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Different Croatian translations of naming a woman in Genesis 2:23
APA 6th Edition
Runje, D. i Šimić, A. (2021). Different Croatian translations of naming a woman in Genesis 2:23. Filologija, (77), 141-169. https://doi.org/10.21857/m3v76te2vy
MLA 8th Edition
Runje, Domagoj i Ana Šimić. "Different Croatian translations of naming a woman in Genesis 2:23." Filologija, vol. , br. 77, 2021, str. 141-169. https://doi.org/10.21857/m3v76te2vy. Citirano 18.08.2022.
Chicago 17th Edition
Runje, Domagoj i Ana Šimić. "Different Croatian translations of naming a woman in Genesis 2:23." Filologija , br. 77 (2021): 141-169. https://doi.org/10.21857/m3v76te2vy
Runje, D., i Šimić, A. (2021). 'Different Croatian translations of naming a woman in Genesis 2:23', Filologija, (77), str. 141-169. https://doi.org/10.21857/m3v76te2vy
Runje D, Šimić A. Different Croatian translations of naming a woman in Genesis 2:23. Filologija [Internet]. 2021 [pristupljeno 18.08.2022.];(77):141-169. https://doi.org/10.21857/m3v76te2vy
D. Runje i A. Šimić, "Different Croatian translations of naming a woman in Genesis 2:23", Filologija, vol., br. 77, str. 141-169, 2021. [Online]. https://doi.org/10.21857/m3v76te2vy
The verse Gen 2:23 is a part of the Second story of creation in the Book of Genesis (2:4b – 2:25). In the encounter of the very first human couple described in Gen 2:23 the man in Hebrew is called ’îš and the woman ’iššāh. The used Hebrew gender pair with the same lexical root expresses equality between man and woman based on their creation.
Unlike the biblical Hebrew, Croatian language has no usual words for man and woman derived from the same root. Therefore, Croatian translators struggled to offer neologisms in order to mirror wordplay of the Hebrew gender pair ’îš and ’iššāh. Being members of the Roman Catholic Church, in doing so they followed Saint Jerome’s Latin equivalents vir (‘man’) and virago (literally, ‘a man-like woman, female warrior’) that are used in Vulgate. The oldest known example of such a Croatian translation is the word mužehotica. As a compund of mužь (‘man’, ‘husband’) and hotêti (‘to want’), mužehotica is ‘a woman who desires a man’. That meaning anticipates the description of women given after the first sin in Gen 3:16 (“Your desire will be for your husband, and he will rule over you”), which is not the true meaning of the relationship between man and woman as it was presumed at the beginning of creation.
The other Croatian attempts to echo biblical Hebrew’s and Jerome’s gender pairs also failed to deliver an appropriate word for a woman. The problem isthat none of the later used lexemes (muževnica, mužavka, mužakinja, mužica derived from muž ‘man’, ‘husband’ and čovječica derived from čovjek ‘man’, ‘human being’) was regularly used for woman in Croatian. In addition, their literal meaning (muževnica ‘belonging to a man’) as well as their other meanings confirmed in the history of the Croatian language (mužakinja ‘a peasant woman’, mužica ‘a peasant woman’ and ‘prostitute’, čovječica ‘maid’) do not correspond to the meaning of ’iššāh nor virago. Perhaps the most successful solution was mužavka (literally ‘woman with abundance of manly qualities’) used by M. P. Katačić in 1831.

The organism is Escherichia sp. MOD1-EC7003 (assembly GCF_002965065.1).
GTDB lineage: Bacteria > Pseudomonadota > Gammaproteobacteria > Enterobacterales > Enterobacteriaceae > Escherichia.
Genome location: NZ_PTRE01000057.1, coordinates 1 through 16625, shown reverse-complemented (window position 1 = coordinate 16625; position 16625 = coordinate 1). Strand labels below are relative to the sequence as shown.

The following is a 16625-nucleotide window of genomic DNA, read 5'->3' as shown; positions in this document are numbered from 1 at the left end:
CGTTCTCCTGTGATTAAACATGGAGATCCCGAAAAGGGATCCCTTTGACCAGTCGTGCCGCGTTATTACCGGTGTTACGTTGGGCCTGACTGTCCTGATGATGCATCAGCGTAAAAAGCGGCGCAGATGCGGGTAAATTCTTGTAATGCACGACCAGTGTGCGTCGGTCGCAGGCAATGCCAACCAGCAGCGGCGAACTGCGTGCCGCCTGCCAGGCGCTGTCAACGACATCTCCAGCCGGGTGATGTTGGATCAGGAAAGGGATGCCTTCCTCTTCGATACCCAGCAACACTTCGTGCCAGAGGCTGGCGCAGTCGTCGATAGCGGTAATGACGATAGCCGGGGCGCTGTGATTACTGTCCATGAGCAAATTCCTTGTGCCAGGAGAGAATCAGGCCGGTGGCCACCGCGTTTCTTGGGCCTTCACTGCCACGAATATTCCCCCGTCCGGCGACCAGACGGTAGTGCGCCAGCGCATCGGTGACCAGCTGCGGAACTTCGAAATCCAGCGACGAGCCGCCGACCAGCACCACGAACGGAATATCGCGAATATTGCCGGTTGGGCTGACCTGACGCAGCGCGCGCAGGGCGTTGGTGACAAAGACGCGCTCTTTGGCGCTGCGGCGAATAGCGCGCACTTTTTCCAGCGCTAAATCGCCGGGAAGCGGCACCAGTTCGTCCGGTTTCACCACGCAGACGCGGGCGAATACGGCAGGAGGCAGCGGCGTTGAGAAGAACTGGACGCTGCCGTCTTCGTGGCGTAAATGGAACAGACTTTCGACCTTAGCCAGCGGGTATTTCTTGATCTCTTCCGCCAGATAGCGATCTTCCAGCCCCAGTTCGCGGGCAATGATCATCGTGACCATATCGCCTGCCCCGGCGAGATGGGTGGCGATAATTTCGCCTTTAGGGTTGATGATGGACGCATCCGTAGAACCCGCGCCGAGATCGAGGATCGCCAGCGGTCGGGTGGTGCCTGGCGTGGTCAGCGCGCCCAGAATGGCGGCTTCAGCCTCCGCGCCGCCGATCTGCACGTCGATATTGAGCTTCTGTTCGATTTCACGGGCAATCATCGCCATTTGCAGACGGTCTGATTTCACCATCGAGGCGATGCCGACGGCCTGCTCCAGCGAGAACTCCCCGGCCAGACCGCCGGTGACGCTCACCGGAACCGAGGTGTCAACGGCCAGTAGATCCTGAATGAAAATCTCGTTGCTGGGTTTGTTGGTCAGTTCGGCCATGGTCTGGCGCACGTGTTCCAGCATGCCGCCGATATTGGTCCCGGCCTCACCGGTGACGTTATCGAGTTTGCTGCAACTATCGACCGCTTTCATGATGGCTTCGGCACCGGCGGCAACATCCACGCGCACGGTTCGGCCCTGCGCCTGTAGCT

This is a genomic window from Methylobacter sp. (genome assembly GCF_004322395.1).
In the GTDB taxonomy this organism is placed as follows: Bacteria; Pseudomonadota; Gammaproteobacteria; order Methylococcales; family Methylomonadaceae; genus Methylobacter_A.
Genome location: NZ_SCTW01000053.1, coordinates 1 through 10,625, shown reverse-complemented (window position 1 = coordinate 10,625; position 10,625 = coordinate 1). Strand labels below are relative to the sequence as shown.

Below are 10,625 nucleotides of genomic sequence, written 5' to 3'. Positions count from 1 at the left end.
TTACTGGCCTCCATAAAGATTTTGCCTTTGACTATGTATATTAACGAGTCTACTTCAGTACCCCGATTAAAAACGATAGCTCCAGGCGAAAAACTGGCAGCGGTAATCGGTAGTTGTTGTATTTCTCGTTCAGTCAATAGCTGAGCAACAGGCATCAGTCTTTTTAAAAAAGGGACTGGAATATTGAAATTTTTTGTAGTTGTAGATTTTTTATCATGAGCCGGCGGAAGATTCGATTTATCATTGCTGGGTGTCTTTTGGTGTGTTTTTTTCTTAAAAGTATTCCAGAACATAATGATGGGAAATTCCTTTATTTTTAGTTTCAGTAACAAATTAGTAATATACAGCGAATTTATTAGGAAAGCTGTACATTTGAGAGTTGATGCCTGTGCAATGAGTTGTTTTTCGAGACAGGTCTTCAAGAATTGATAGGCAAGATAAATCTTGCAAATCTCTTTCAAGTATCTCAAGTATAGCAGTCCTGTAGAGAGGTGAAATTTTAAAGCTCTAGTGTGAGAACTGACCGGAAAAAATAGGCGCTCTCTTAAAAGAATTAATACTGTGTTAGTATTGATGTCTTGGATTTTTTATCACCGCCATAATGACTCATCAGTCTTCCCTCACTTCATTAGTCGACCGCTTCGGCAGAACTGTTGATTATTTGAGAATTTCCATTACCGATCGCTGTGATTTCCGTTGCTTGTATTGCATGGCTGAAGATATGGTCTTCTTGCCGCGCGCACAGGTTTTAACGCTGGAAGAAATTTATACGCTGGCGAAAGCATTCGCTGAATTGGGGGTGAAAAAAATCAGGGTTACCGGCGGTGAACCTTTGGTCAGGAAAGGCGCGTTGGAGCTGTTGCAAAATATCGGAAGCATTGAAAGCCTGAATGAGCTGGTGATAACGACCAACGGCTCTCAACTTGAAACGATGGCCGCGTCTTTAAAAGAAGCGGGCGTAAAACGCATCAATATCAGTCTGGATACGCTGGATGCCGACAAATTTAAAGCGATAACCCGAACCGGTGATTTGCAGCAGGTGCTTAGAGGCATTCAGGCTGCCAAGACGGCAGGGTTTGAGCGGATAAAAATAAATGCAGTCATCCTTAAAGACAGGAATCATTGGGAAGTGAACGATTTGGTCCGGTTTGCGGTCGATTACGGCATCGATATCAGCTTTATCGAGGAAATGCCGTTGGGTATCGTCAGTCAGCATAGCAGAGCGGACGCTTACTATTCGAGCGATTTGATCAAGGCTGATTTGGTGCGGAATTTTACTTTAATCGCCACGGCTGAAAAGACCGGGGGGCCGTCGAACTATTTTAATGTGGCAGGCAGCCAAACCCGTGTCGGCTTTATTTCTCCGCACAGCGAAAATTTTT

Consequently, it is not surprising that after centuries of efforts, the nowadays most widely used Croatian translation of the Bible has taken different direction from that of the Saint Jerome’s Vulgate and previous Croatian biblical translations. In translating the Hebrew words ’îš and ’iššāh, S. Grubišić uses ordinary Croatian gender pair čovjek ‘man’ and žena ‘woman’. There is no derivational connection between those two lexemes, but they do not fail to communicate the authentic message of the Gen 2:23 which emphasizes the parity of man and woman.
It is most likely that the Greek translators of the Septuagint made the similar choice for the same reason. They also did not have the words to mirror Hebrew ’îš and ’iššāh. But unlike the later Greek translators (Symmachus, Teodotion), they did not force a completely new word for woman in Gen 2:23 only to produce a derivational connection which exists in the Hebrew original. Rather, they used the words ἀνήρ ‘man’ and γυνή ‘woman’ because those are the most common words for man and woman in Greek. In spite of not following Hebrew original verbum e verbo, they remained faithful to the sense of the original biblical writer who in Gen 2:23 used the common words for man and woman in his own language. Different attempts, despite their good intentions, have proved to be confusing, sometimes funny and often a cause of misunderstandings that weren’t true to the original biblical thought concerning woman’s identity.
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